| Abstract|| |
The purpose of the study was to compare the effect of hydrogel and solution of sodium ascorbate on enamel-resin composite shear bond strength after bleaching. 40 buccal enamel surfaces of maxillary molar were taken, divided into 4 groups (n=10). Group I (bleaching with 10% carbamide peroxide), group 2 (bleaching and 10% sodium ascorbate solution), group 3 (bleaching + 10% sodium ascorbate hydrogel) and group 4 (bleaching + 20%) sodium ascorbate hydrogel). All the teeth were restored with composite and subjected to shear bond testing. The results were evaluated. The data was analyzed by ANOVA test and multiple comparisons by Post Hoc tests. It was concluded that there was increase in the bond strength when antioxidants were used after bleaching but there was no significant difference among the different forms of sodium ascorbate.
Keywords: bleaching, carbamide peroxide, antioxidant, sodium ascorbate.
|How to cite this article:|
Paul P, Rosaline H, Balagopal S. The effect of hydrogel and solution of sodium ascorbate on the bond strength of bleached enamel. J Conserv Dent 2007;10:43-7
|How to cite this URL:|
Paul P, Rosaline H, Balagopal S. The effect of hydrogel and solution of sodium ascorbate on the bond strength of bleached enamel. J Conserv Dent [serial online] 2007 [cited 2019 Jul 22];10:43-7. Available from: http://www.jcd.org.in/text.asp?2007/10/2/43/42289
| Introduction|| |
Esthetic dentistry is becoming a great concern as there is a greater demand for solutions to unsightly problems such as food staining, fluorosis and tetracycline staining. Currently, many treatment modalities are available such as laminate veneers, jacket crowns, micro abrasion and bleaching. Tooth-whitening using carbamide peroxide (nightguard bleaching) is currently one of the most commonly used types of esthetic dental treatment  . Although prerestorative carbamide peroxide is gaining popularity, its effect on the bond strength to composite has been inconclusive. Titley et al  in 1992 reported lower bond strength when composite build up was done immediately after the bleaching procedure. It is related to the alterations in enamel surface morphology and presence of residual peroxide which interferes with resin penetration and polymerization. Several studies have reported changes on fracture toughness, hardness and abrasion characteristics of human enamel  Reduced bonding to carbamide peroxide bleached enamel can be reversed with 10% sodium ascorbate before resin bonding , . Hence the aim of our study was to compare the effect of solution and hydrogel forms of sodium ascorbate on the enamel-resin composite shear bond strength after bleaching.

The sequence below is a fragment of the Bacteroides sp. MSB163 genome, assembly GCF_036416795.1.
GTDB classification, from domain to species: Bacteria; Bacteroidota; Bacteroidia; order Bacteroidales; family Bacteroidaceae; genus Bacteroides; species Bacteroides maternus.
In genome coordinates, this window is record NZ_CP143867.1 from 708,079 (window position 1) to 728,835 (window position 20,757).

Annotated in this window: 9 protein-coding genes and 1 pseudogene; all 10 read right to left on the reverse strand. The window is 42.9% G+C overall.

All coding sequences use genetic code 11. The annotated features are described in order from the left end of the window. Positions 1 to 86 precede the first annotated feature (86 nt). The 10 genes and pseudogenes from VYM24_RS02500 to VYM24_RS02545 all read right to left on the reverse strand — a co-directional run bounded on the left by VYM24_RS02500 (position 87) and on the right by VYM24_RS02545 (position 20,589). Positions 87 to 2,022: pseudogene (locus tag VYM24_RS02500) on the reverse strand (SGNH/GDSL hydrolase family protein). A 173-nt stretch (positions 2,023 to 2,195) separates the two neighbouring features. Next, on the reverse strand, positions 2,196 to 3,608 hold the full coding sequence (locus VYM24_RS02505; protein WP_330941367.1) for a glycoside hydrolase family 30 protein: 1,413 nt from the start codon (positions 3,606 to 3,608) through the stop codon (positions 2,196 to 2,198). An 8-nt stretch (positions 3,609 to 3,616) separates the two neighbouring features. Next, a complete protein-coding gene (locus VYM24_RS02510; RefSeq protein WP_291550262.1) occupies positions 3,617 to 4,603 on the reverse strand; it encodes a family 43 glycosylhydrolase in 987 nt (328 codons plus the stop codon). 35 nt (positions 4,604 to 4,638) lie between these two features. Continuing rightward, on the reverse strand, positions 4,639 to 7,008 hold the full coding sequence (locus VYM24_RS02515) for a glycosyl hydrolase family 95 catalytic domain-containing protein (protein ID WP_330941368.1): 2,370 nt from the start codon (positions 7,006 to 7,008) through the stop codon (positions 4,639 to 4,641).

| Materials and Methods|| |
Forty extracted human molars were selected and the teeth were stored in a 1% chloramine solution. The crowns of all the teeth were decoronated from the roots using a water-cooled diamond bur. Specimens were embedded in a self-curing polyester resin in such a way that flat buccal surfaces was placed parallel to the horizontal plane. Then the samples were divided into four groups.
10% carbamide peroxide gel
10% carbamide peroxide gel + 10% sodium ascorbate solution
10% cabamide peroxide gel + 10% sodium ascorbate hydrogel
10% carbamide peroxide gel + 20% sodium ascorbate hydrogel
Preparation of sodium ascorbate solution and hydrogel:
The solution containing 10% sodium ascorbate (Chen Chems, India). The gel was prepared by mixing the carbopol resin (Chen Chems, India) in sodium ascorbate solution to form a thick hydrogel. Then the mixture was neutralized by dropwise addition of triethanolamine (Chen Chems, India).
In group 1, 10% carbamide peroxide gel was placed on the buccal surface of the samples for 8 hours. After completion of the bleaching procedure, specimens were thoroughly rinsed with an air/water spray for 30 s and air-dried.
In Group 2, 10% carbamide peroxide gel was placed on the buccal surface of the samples for 8 hours and then rinsed and dried. Samples were immersed in 10% sodium ascorbate solution for 3 hours to neutralize the oxidizing effect of carbamide peroxide.
In Group 3 and 4, 10% carbamide peroxide gel was placed on the buccal surface of the samples for 8 hours and then rinsed and dried. Samples were immersed in 10% and 20% sodium ascorbate hydrogels for 3 hrs. The samples were again rinsed and immersed in distilled water for 10 minutes.